Pragmatic is a branch of the philosophy of language, focusing on the social and contextual meaning of our words. In contrast to semantics, which focuses on literal meaning, pragmatics aims to understand how our words are used in specific situations. This knowledge allows us to politely hedge a request, cleverly read between the lines, or navigate turn-taking norms in conversation.
Though it has a long history, the first self-consciously pragmatist philosophers were members of an informal group known as The Metaphysical Club. This club included proto-positivist Chauncey Wright (1830-1875), future Supreme Court Justice Oliver Wendell Holmes (1841-1935), and two then-fledgling philosophers who went on to become the first self-conscious pragmatists: Charles Sanders Peirce (a logician, mathematician, and scientist) and William James (a psychologist armed with a medical degree).
The Metaphysical Club challenged prevailing Positivist orthodoxy with new ideas that were both practical and philosophical. This led to a debate that raged for decades among American Philosophers, and ultimately brought about the gradual professionalization of philosophy as a specialized academic discipline. Despite the fact that a number of analytic philosophers like Quine (1908-2000) drew on pragmatism, mainstream analytic philosophy tended to ignore pragmatism until the early 1980s.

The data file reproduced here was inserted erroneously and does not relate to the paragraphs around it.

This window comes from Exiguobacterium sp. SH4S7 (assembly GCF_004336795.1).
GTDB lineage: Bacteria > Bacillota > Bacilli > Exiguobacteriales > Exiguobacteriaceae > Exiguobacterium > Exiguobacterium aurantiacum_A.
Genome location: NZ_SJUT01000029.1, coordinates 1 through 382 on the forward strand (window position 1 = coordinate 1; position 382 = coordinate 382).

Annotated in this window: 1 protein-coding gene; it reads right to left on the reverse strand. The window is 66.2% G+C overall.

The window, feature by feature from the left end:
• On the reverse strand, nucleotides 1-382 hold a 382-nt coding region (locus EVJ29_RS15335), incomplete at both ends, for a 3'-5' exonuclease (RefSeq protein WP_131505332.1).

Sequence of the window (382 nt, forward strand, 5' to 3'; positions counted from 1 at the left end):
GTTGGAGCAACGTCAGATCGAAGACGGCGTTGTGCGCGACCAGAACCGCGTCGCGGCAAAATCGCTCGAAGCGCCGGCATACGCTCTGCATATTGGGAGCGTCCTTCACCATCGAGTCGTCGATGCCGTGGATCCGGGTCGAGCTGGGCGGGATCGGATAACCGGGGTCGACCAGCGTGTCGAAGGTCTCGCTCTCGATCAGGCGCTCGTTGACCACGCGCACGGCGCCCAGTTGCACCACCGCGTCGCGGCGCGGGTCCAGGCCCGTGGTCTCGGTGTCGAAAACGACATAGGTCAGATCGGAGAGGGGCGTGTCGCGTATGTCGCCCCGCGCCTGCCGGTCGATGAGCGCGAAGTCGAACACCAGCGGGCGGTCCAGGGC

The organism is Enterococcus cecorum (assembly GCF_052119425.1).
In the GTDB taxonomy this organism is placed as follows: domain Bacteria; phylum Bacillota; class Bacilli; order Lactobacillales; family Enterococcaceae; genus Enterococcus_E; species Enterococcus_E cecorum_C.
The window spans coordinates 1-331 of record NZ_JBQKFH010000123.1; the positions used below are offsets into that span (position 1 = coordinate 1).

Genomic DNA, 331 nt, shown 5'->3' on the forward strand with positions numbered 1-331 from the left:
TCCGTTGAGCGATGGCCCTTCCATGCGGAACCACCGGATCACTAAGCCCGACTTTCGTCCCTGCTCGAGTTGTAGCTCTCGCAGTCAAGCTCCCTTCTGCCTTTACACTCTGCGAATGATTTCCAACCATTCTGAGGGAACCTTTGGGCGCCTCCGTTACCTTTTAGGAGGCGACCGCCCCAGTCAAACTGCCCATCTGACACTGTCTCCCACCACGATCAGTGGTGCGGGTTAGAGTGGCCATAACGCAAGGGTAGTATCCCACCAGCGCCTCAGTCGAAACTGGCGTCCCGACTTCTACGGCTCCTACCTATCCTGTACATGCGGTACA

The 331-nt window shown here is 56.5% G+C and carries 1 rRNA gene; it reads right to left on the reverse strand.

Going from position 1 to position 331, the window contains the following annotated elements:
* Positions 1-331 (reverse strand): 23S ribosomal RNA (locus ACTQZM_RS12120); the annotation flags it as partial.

The defining feature of pragmatism is that the truth value of a statement depends on its utility. This means that statements are judged on their ability to help us solve problems, make decisions, and achieve our goals. For this reason, pragmatics is often referred to as the “practicality” of philosophy.
One of the most important ideas in pragmatics is the Gricean Maxims. These are four general rules that seem to hold in most situations and most languages. They are: Be courteous, Be brief, Be truthful, and Be relevant. These maxims form the foundation for much of our everyday pragmatics.
A key issue for pragmatists is the way that our experiences shape and influence our beliefs. They believe that our thoughts and beliefs are not simply the product of our experience, but actually a direct result of it. Essentially, our experiences mold and shape our beliefs, which in turn affect our actions.
The earliest pragmatists were quite clear on this point, and the idea still resonates today. Ultimately, this is what distinguishes pragmatism from more traditional forms of philosophy. This is what makes it such a valuable tool for those of us who are seeking to live a life of integrity and authenticity. It is a philosophy that offers hope and guidance for anyone who is searching for the way forward in our increasingly complex, interconnected world. The road ahead is not easy, but pragmatism can offer us a path that will get us to where we want to be. It’s a roadmap that will help guide the way to happiness and success. And it starts with a positive attitude and a willingness to take a leap of faith.